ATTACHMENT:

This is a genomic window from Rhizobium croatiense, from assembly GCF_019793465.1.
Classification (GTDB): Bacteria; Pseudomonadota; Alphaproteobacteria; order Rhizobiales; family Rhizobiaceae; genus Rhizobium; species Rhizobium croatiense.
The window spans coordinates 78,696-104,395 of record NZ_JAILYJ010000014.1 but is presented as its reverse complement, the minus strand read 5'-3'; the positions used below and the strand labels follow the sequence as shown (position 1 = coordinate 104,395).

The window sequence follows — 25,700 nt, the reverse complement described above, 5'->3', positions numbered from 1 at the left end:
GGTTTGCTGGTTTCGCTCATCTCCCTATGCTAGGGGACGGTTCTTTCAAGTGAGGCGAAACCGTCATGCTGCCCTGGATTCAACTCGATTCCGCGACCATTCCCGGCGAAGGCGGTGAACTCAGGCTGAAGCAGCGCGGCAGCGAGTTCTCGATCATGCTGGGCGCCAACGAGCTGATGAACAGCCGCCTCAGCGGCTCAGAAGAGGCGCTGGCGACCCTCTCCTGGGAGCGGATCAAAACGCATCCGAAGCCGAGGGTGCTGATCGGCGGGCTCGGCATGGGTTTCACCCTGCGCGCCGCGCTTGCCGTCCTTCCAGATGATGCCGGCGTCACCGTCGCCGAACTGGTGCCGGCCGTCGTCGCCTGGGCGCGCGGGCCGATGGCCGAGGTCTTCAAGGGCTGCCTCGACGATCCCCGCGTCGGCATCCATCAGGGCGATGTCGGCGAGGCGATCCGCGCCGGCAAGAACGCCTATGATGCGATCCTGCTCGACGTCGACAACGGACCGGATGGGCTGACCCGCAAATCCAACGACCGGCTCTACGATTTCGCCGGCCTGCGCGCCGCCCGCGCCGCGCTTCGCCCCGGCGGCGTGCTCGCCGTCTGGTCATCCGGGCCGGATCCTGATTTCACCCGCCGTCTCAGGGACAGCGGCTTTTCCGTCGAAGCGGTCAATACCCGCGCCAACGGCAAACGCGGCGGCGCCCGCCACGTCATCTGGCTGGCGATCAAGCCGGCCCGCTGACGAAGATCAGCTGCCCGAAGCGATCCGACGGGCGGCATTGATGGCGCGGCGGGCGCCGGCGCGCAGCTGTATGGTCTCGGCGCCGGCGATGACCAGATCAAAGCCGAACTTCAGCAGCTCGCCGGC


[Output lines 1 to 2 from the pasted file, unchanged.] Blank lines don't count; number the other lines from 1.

This is a genomic window from Rhizobium croatiense, from assembly GCF_019793465.1.
Classification (GTDB): Bacteria; Pseudomonadota; Alphaproteobacteria; order Rhizobiales; family Rhizobiaceae; genus Rhizobium; species Rhizobium croatiense.